Do we see an understanding of the Russian threat in the European Union?
In previous articles for Tyzhden, I expressed concern for the gross underestimation of the populist disruption among EU’s elites until recently. This mood has dramatically changed, and populism is now at the center of the agenda of UE politicians and public opinions. The anger against elites unable to protect their society from growing inequalities, cultural insecurity and the flaws of the integration of migrants, once considered as irrational fear and discontent of the populace, is now taken seriously. For obvious reasons. Governments and even the political institutions of EU and of several member states are in great jeopardy: Germany, Austria, Italy, Netherlands, Sweden, without forgetting United Kingdom which, despite Brexit, still belongs to the family. Populist parties not only came to power in some member states (Poland, Hungary, Austria, Italy), but have gained a disruptive power in all of them: they block the formation of moderate majority or coalition, or destabilize from the inside traditional parties, notably the Tories in UK and the center-right Les Républicains (LR) in France, both on the verge of explosion.
So acute awareness of the crisis came after neglect, but it might not be an improvement. EU leadership is now actively taking care of this situation, but in a frantic and disorderly manner, which I would like to call a populist panic. In August, after the Trump-Putin summit in Helsinki, EU’s governments seemed for a brief moment willing to improve their coordination to cope with strategic issues: European defense, migration crisis, Russian threat, Euro policy. But EU’s governance is now in disarray, plagued by inner divisions (rather, inability to cope efficiently with divisions) and by pusillanimity towards Russia, sometimes a major threat, sometimes an inescapable partner.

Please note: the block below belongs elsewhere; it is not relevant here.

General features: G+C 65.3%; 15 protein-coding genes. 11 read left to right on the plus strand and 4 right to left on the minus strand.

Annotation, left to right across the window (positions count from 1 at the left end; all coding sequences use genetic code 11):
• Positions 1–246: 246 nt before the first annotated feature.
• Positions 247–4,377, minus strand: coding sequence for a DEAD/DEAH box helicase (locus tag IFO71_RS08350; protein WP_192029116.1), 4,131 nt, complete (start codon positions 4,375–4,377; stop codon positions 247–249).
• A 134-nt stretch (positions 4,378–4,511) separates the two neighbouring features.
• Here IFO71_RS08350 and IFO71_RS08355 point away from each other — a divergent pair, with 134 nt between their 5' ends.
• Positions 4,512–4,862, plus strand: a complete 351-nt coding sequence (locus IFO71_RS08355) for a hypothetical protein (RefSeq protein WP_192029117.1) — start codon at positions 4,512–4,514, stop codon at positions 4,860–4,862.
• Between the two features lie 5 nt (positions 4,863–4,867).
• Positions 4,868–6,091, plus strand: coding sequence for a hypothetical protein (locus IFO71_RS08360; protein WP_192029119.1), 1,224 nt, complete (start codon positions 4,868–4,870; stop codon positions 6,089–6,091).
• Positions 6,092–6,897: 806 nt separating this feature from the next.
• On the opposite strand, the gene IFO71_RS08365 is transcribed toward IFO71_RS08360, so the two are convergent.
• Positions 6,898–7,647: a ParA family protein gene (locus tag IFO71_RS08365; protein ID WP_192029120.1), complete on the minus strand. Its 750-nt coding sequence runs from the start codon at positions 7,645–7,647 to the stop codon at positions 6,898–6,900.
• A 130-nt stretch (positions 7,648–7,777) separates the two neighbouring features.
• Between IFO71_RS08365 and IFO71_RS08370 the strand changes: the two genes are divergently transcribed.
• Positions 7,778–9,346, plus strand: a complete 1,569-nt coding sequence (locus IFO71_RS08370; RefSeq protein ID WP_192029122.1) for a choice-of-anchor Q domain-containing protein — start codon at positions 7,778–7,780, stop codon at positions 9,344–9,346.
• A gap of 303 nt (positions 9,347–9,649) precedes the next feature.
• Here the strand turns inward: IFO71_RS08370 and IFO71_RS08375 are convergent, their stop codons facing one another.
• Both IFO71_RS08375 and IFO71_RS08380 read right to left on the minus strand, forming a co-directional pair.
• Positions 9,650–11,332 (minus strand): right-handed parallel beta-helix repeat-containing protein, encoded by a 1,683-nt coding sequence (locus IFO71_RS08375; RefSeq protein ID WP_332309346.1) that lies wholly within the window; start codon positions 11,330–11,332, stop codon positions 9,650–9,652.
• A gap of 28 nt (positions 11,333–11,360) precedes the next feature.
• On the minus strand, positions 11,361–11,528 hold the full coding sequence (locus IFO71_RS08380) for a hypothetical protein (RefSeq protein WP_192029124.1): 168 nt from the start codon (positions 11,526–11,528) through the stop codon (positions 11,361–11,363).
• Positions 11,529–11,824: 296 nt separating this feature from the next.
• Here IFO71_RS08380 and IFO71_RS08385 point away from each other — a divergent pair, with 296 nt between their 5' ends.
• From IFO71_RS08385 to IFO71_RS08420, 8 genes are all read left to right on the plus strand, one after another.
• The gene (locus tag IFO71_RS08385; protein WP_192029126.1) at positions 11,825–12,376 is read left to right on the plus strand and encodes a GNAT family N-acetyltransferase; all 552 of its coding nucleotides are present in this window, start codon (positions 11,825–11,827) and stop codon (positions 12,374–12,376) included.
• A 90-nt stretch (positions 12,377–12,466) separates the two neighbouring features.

The cause of this situation is not mysterious. The rot starts at the top. United States are not anymore what they used to be, the leader of the Western world and the cornerstone of European security. American democracy is in crisis. Trump’s election is more than an accident. American pluralism has turned into radical oppositions on public interest and on values: inequalities, women’s rights, race and minorities issues, role of the State, free trade, etc. Radicalized and marginalized, the two great parties and the Congress itself are no longer able to check and balance a president spreading post-truth politics, daily attacking press and justice, two pillars of American democracy, to protect his corrupted associates and himself from various criminal charges, notably the “Russiagate”. Even moderate and hard-boiled analysts incline with good reasons to the darkest predictions, like Paul Krugman: “I don’t think most political commentators have grasped how deep the rot goes. I don’t think they understand, or at any rate admit to themselves, that democracy really could die just a few months from now.” (New York Times, August 18). The noose of the Russiagate is tightening, yet America’s drift towards illiberal democracy seems irresistible. “The more we prove this guy is an asshole, the more assholes love him”, says a satiric drawing by Xavier Gorce in Le Monde.
US situation goes along with a constant growth of populist parties in Europe, which has proved devastating in recent elections (Germany, Sweden) and which could be even more devastating at the election of the European Parliament in May 2019. Even in France, where Macron’s election seemed to be a defeat of populism, Macron’s party LREM (La République en Marche) is beaten in pools by the Far Right: LREMand RN (Rassemblement National, the former Front National) are roughly even, 21,5% and 21%, but with RN’s ally Debout la France (DLF), and two small anti-European parties, the Far Right is close to 30%. All these parties are of course overtly pro-Russian, as well as the leftist LFI of Jean-Luc Mélenchon, at 12,5%.